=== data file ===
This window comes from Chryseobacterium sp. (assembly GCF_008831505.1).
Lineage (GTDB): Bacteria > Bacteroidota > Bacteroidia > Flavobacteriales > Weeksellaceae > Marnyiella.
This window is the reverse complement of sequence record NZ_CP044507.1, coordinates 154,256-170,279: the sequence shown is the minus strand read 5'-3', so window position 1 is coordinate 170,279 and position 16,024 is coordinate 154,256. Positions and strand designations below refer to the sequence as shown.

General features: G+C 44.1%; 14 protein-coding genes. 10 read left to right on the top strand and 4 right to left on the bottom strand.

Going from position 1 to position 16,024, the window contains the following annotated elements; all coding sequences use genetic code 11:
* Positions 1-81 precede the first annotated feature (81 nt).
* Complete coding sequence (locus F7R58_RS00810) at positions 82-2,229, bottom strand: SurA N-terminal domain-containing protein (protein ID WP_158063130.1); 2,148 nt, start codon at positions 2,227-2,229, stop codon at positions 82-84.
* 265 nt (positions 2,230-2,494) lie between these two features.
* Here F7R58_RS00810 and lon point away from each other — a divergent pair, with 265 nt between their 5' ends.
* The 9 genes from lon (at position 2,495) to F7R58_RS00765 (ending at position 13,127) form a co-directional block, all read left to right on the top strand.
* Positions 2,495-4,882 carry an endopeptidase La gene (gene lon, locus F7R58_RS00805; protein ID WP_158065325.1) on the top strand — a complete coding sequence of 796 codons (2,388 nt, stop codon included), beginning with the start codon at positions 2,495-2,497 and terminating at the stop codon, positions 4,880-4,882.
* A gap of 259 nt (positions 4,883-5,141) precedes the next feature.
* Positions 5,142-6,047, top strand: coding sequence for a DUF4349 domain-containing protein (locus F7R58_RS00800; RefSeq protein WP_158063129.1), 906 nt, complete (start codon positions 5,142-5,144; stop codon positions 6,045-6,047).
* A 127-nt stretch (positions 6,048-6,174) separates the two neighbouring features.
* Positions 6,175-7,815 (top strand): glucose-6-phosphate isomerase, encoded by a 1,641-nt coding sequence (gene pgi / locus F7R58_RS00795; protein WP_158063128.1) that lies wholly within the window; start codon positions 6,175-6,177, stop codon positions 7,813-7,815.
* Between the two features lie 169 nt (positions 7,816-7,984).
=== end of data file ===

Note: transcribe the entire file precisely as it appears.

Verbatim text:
This window comes from Chryseobacterium sp. (assembly GCF_008831505.1).
Lineage (GTDB): Bacteria > Bacteroidota > Bacteroidia > Flavobacteriales > Weeksellaceae > Marnyiella.
This window is the reverse complement of sequence record NZ_CP044507.1, coordinates 154,256-170,279: the sequence shown is the minus strand read 5'-3', so window position 1 is coordinate 170,279 and position 16,024 is coordinate 154,256. Positions and strand designations below refer to the sequence as shown.

General features: G+C 44.1%; 14 protein-coding genes. 10 read left to right on the top strand and 4 right to left on the bottom strand.

Going from position 1 to position 16,024, the window contains the following annotated elements; all coding sequences use genetic code 11:
* Positions 1-81 precede the first annotated feature (81 nt).
* Complete coding sequence (locus F7R58_RS00810) at positions 82-2,229, bottom strand: SurA N-terminal domain-containing protein (protein ID WP_158063130.1); 2,148 nt, start codon at positions 2,227-2,229, stop codon at positions 82-84.
* 265 nt (positions 2,230-2,494) lie between these two features.
* Here F7R58_RS00810 and lon point away from each other — a divergent pair, with 265 nt between their 5' ends.
* The 9 genes from lon (at position 2,495) to F7R58_RS00765 (ending at position 13,127) form a co-directional block, all read left to right on the top strand.
* Positions 2,495-4,882 carry an endopeptidase La gene (gene lon, locus F7R58_RS00805; protein ID WP_158065325.1) on the top strand — a complete coding sequence of 796 codons (2,388 nt, stop codon included), beginning with the start codon at positions 2,495-2,497 and terminating at the stop codon, positions 4,880-4,882.
* A gap of 259 nt (positions 4,883-5,141) precedes the next feature.
* Positions 5,142-6,047, top strand: coding sequence for a DUF4349 domain-containing protein (locus F7R58_RS00800; RefSeq protein WP_158063129.1), 906 nt, complete (start codon positions 5,142-5,144; stop codon positions 6,045-6,047).
* A 127-nt stretch (positions 6,048-6,174) separates the two neighbouring features.
* Positions 6,175-7,815 (top strand): glucose-6-phosphate isomerase, encoded by a 1,641-nt coding sequence (gene pgi / locus F7R58_RS00795; protein WP_158063128.1) that lies wholly within the window; start codon positions 6,175-6,177, stop codon positions 7,813-7,815.
* Between the two features lie 169 nt (positions 7,816-7,984).